In a cluttered ETF market, SSGA wanted to promote a gender diversity index ETF called SHE— which would index companies in the Russell 3000 with strong female leadership. The theory goes, that businesses with gender-diverse boards enjoy a return on equity of 10.1 percent per year, versus 7.4 percent for those without a critical mass of women at the top. This is cause-driven investing with the numbers to back it up. Now, this was exciting! A financial service product with societal significance. Something we could humanize. Something with tension. Something with a story that could transcend the product itself. The SHE creative brief became one of those opportunities you don’t keep to yourself. You share it with as many talented creatives as you can because, frankly, broad, interesting briefs from financial service companies, are rare. Like unicorn rare. Or Yeti rare. Or Jewish farmer rare.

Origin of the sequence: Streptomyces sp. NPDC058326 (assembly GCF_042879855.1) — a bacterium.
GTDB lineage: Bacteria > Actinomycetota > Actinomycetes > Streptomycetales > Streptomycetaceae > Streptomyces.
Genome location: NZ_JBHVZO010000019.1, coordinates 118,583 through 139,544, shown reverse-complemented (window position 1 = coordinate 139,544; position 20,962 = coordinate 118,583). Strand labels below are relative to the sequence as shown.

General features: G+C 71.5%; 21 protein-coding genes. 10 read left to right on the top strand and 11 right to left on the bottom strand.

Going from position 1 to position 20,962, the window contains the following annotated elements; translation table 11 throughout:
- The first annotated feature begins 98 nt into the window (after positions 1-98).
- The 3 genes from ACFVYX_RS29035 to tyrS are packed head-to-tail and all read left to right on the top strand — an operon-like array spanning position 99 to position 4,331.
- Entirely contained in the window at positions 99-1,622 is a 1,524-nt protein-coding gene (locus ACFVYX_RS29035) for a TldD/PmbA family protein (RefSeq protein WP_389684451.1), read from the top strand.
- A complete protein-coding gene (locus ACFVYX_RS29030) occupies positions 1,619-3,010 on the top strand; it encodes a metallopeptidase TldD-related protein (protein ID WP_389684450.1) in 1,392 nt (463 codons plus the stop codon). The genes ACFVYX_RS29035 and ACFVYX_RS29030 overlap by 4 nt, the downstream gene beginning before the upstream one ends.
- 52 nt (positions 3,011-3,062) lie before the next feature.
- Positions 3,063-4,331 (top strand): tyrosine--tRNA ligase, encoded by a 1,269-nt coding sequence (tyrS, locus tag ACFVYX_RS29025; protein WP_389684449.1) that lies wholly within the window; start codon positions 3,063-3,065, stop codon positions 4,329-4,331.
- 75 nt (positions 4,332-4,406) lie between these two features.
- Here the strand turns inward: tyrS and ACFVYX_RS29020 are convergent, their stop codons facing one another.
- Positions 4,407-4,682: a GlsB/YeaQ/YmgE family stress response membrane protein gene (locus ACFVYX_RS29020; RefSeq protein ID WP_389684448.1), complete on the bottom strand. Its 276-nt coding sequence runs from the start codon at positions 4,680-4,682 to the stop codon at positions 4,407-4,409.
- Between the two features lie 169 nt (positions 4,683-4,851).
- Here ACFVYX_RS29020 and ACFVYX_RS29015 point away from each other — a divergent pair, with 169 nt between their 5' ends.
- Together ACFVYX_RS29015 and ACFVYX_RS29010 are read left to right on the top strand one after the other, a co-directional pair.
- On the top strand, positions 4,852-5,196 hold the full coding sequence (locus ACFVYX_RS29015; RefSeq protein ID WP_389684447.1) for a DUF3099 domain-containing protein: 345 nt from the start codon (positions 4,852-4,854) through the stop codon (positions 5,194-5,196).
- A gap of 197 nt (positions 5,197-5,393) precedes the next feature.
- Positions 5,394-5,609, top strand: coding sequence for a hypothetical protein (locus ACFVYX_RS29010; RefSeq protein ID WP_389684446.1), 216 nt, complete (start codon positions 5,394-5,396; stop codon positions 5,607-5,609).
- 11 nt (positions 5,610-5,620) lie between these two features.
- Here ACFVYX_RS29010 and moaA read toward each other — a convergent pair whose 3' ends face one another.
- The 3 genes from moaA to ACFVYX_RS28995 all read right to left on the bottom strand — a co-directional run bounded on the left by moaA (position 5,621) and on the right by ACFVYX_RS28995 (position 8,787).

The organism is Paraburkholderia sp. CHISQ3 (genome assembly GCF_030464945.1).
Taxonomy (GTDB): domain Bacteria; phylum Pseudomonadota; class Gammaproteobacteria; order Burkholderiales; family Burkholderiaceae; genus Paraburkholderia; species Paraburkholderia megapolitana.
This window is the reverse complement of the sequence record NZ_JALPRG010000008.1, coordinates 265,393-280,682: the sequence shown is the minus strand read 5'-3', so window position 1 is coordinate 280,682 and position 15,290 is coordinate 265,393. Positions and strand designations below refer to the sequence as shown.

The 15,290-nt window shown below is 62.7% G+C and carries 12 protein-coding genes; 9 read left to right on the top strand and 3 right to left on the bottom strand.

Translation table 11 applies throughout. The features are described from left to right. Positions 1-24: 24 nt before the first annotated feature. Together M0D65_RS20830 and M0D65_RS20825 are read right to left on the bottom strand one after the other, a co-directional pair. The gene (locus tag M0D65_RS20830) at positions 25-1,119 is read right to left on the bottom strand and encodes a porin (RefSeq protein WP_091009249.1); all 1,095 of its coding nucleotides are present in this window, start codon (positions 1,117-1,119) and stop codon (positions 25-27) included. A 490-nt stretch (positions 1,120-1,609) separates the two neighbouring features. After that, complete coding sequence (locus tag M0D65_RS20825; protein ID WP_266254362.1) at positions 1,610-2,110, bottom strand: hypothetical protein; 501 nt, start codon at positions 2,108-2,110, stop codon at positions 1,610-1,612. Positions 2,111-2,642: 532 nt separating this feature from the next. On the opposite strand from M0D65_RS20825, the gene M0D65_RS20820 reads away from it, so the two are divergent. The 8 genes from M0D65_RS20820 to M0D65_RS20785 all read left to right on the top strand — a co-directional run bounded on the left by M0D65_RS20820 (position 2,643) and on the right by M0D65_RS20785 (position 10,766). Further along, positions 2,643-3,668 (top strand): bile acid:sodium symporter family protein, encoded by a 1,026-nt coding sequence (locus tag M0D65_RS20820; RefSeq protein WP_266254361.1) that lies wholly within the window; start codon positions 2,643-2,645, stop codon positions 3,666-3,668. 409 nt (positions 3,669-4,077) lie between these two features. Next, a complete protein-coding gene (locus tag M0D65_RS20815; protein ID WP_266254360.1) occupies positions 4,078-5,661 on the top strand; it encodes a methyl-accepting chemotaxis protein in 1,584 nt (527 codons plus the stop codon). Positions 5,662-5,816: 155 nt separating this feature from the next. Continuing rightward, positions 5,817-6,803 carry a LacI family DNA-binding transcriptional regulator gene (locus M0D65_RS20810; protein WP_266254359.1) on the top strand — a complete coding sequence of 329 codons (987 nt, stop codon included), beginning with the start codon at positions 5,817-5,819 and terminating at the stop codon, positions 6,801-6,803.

Over the next few weeks, plenty of smart ideas were conceived from a range of brilliant creatives, but one idea stood out from the impressive stack. It was elegant, powerful, universally understandable and didn’t require any of the latest whizz bang technology to work. Appropriately, it was conceived by a young female team, who like me, just a few years earlier, didn’t know the difference between an ETF and an ATM. What they did understand however, was that SHE could represent more than just another investment opportunity. It could address the glaring fact that women are severely underrepresented on company boards and help to catapult them into positions of power within corporate America. It could redefine what financial service advertising could be. The idea would become “Fearless Girl”.